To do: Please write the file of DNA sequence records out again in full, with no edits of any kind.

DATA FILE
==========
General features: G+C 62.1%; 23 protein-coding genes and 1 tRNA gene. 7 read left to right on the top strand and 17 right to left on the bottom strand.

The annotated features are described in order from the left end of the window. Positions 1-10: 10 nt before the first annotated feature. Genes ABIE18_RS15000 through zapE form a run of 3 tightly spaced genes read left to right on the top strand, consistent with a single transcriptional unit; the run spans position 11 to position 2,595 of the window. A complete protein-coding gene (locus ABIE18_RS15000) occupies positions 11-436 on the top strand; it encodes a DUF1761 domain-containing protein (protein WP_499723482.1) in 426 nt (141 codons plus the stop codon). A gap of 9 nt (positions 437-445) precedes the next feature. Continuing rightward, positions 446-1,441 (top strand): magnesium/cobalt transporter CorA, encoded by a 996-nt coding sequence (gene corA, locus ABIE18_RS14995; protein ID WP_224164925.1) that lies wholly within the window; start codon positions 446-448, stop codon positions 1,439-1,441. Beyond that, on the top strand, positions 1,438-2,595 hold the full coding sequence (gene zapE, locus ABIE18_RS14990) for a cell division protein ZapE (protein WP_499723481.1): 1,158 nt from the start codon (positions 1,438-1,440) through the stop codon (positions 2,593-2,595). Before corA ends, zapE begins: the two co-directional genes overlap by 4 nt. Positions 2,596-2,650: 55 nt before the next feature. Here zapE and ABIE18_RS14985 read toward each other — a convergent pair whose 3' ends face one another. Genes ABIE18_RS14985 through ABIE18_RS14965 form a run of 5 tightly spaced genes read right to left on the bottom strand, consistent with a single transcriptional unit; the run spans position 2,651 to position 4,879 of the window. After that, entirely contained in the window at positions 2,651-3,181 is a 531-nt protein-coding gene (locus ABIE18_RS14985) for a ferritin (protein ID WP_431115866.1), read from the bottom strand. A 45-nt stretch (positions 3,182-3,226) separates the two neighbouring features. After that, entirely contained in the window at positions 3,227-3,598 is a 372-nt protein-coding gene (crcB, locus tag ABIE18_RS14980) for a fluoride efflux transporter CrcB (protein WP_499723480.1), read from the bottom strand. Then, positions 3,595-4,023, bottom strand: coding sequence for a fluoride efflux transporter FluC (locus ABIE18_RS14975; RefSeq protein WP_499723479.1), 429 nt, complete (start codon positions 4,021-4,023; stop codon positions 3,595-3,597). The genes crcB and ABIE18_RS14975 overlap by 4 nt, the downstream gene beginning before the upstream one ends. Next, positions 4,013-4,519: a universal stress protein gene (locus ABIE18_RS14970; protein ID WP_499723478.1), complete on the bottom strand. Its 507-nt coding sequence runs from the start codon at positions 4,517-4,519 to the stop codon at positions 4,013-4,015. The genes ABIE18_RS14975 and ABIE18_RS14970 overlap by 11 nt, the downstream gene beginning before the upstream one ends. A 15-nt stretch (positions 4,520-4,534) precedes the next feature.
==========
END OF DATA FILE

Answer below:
General features: G+C 62.1%; 23 protein-coding genes and 1 tRNA gene. 7 read left to right on the top strand and 17 right to left on the bottom strand.

The annotated features are described in order from the left end of the window. Positions 1-10: 10 nt before the first annotated feature. Genes ABIE18_RS15000 through zapE form a run of 3 tightly spaced genes read left to right on the top strand, consistent with a single transcriptional unit; the run spans position 11 to position 2,595 of the window. A complete protein-coding gene (locus ABIE18_RS15000) occupies positions 11-436 on the top strand; it encodes a DUF1761 domain-containing protein (protein WP_499723482.1) in 426 nt (141 codons plus the stop codon). A gap of 9 nt (positions 437-445) precedes the next feature. Continuing rightward, positions 446-1,441 (top strand): magnesium/cobalt transporter CorA, encoded by a 996-nt coding sequence (gene corA, locus ABIE18_RS14995; protein ID WP_224164925.1) that lies wholly within the window; start codon positions 446-448, stop codon positions 1,439-1,441. Beyond that, on the top strand, positions 1,438-2,595 hold the full coding sequence (gene zapE, locus ABIE18_RS14990) for a cell division protein ZapE (protein WP_499723481.1): 1,158 nt from the start codon (positions 1,438-1,440) through the stop codon (positions 2,593-2,595). Before corA ends, zapE begins: the two co-directional genes overlap by 4 nt. Positions 2,596-2,650: 55 nt before the next feature. Here zapE and ABIE18_RS14985 read toward each other — a convergent pair whose 3' ends face one another. Genes ABIE18_RS14985 through ABIE18_RS14965 form a run of 5 tightly spaced genes read right to left on the bottom strand, consistent with a single transcriptional unit; the run spans position 2,651 to position 4,879 of the window. After that, entirely contained in the window at positions 2,651-3,181 is a 531-nt protein-coding gene (locus ABIE18_RS14985) for a ferritin (protein ID WP_431115866.1), read from the bottom strand. A 45-nt stretch (positions 3,182-3,226) separates the two neighbouring features. After that, entirely contained in the window at positions 3,227-3,598 is a 372-nt protein-coding gene (crcB, locus tag ABIE18_RS14980) for a fluoride efflux transporter CrcB (protein WP_499723480.1), read from the bottom strand. Then, positions 3,595-4,023, bottom strand: coding sequence for a fluoride efflux transporter FluC (locus ABIE18_RS14975; RefSeq protein WP_499723479.1), 429 nt, complete (start codon positions 4,021-4,023; stop codon positions 3,595-3,597). The genes crcB and ABIE18_RS14975 overlap by 4 nt, the downstream gene beginning before the upstream one ends. Next, positions 4,013-4,519: a universal stress protein gene (locus ABIE18_RS14970; protein ID WP_499723478.1), complete on the bottom strand. Its 507-nt coding sequence runs from the start codon at positions 4,517-4,519 to the stop codon at positions 4,013-4,015. The genes ABIE18_RS14975 and ABIE18_RS14970 overlap by 11 nt, the downstream gene beginning before the upstream one ends. A 15-nt stretch (positions 4,520-4,534) precedes the next feature.